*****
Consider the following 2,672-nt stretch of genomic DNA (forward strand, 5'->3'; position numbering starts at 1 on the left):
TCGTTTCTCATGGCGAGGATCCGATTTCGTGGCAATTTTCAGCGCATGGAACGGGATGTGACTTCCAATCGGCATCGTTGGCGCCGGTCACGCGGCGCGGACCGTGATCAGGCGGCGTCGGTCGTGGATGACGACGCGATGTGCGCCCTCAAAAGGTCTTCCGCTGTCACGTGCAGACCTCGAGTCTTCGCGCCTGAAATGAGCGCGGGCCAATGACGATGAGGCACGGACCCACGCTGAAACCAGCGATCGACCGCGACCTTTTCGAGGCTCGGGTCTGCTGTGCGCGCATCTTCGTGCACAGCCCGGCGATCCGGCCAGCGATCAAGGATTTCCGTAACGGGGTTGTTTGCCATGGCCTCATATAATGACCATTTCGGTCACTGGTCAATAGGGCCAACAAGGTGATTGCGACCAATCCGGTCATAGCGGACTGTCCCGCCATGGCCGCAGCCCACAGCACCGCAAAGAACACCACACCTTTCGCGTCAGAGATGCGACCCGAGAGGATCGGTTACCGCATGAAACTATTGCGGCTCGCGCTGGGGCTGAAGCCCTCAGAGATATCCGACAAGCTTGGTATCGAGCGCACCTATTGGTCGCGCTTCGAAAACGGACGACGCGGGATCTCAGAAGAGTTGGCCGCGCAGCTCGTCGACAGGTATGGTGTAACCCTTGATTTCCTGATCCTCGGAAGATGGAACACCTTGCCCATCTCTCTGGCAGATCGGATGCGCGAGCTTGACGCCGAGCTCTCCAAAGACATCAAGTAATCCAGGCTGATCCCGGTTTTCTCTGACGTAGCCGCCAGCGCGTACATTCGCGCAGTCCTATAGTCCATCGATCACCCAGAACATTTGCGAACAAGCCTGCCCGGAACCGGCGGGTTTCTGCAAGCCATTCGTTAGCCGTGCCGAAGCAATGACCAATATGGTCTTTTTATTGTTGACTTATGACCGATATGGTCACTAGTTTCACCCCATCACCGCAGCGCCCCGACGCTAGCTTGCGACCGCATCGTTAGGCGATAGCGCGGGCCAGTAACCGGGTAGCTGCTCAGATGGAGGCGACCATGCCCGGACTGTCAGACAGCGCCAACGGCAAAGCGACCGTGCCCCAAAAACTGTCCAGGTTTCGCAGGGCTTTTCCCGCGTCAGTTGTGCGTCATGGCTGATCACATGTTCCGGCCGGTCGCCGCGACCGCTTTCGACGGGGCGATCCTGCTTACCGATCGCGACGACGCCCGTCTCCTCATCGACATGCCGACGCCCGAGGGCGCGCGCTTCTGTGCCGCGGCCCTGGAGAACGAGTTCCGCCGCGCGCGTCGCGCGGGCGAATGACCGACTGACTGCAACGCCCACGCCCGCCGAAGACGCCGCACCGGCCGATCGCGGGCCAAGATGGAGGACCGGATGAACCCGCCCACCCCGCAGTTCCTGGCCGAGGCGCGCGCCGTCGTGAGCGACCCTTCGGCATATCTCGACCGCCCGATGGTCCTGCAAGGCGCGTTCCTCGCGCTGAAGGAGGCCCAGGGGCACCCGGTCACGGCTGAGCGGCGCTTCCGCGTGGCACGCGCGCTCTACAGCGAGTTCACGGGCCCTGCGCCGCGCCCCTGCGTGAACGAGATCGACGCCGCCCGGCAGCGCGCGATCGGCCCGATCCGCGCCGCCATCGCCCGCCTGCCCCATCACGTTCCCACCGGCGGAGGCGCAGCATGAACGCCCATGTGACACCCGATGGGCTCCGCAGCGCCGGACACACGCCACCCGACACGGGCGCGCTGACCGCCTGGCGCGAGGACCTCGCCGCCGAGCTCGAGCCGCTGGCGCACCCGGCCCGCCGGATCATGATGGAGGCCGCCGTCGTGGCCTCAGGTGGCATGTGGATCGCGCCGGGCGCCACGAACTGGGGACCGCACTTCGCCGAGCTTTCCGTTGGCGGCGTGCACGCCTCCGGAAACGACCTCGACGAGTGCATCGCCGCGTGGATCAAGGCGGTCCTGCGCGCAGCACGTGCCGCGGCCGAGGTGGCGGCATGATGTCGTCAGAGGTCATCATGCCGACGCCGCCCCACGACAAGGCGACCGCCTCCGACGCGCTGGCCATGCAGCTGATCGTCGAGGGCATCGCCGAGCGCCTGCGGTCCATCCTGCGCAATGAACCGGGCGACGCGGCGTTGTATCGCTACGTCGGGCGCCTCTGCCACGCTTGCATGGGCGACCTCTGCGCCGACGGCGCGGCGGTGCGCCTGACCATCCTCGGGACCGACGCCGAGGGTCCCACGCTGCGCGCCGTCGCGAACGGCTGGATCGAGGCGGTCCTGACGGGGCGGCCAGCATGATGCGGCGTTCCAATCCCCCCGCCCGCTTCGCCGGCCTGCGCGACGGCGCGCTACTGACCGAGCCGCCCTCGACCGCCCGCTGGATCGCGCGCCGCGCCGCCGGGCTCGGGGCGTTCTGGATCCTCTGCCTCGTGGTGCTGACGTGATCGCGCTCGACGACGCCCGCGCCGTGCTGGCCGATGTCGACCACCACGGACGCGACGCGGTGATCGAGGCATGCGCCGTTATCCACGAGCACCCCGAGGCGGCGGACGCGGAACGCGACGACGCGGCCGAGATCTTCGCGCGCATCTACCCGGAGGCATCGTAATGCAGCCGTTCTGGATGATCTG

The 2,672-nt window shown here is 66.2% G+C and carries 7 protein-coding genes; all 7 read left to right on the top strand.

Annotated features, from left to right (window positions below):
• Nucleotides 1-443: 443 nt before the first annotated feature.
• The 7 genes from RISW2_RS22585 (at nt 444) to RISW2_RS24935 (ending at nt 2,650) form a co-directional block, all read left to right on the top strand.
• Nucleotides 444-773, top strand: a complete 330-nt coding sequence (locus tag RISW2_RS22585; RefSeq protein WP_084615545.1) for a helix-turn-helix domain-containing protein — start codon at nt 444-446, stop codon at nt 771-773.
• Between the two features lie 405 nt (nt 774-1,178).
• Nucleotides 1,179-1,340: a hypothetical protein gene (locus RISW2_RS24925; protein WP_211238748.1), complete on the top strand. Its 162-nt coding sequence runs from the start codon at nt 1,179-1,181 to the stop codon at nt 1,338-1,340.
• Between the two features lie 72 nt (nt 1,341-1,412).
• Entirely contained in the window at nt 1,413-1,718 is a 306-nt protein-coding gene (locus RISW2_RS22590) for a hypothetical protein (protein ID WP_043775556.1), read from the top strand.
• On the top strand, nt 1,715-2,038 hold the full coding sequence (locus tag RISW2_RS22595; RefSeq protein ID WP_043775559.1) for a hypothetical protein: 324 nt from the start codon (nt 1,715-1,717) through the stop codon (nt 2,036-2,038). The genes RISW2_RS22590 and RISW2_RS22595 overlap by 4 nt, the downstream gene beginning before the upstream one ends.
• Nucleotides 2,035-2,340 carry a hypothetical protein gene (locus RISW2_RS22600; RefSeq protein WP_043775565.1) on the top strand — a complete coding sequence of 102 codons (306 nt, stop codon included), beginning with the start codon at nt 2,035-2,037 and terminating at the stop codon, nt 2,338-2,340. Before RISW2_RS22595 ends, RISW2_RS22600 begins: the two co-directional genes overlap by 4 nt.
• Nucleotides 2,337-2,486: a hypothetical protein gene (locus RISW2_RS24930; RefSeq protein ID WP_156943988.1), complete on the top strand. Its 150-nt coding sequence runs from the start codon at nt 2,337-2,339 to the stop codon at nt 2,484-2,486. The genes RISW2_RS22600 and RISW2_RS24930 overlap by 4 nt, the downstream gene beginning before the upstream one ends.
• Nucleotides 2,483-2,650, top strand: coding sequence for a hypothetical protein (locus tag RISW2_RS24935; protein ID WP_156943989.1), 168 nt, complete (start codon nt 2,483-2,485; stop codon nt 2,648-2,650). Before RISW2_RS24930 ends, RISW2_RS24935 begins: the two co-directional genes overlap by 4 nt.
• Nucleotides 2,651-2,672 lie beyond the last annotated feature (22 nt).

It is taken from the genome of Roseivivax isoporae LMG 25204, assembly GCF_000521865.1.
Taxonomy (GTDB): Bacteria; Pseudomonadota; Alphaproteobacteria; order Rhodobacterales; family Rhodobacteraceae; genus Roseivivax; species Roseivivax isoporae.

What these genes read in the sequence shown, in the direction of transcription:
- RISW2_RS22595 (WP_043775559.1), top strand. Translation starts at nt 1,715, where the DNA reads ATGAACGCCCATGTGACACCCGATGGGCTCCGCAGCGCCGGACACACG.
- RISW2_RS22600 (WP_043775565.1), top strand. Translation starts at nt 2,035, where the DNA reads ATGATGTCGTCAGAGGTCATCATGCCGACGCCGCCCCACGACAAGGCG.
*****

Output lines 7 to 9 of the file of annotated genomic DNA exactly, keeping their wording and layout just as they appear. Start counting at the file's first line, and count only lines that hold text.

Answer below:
• Nucleotides 444-773, top strand: a complete 330-nt coding sequence (locus tag RISW2_RS22585; RefSeq protein WP_084615545.1) for a helix-turn-helix domain-containing protein — start codon at nt 444-446, stop codon at nt 771-773.
• Between the two features lie 405 nt (nt 774-1,178).
• Nucleotides 1,179-1,340: a hypothetical protein gene (locus RISW2_RS24925; protein WP_211238748.1), complete on the top strand. Its 162-nt coding sequence runs from the start codon at nt 1,179-1,181 to the stop codon at nt 1,338-1,340.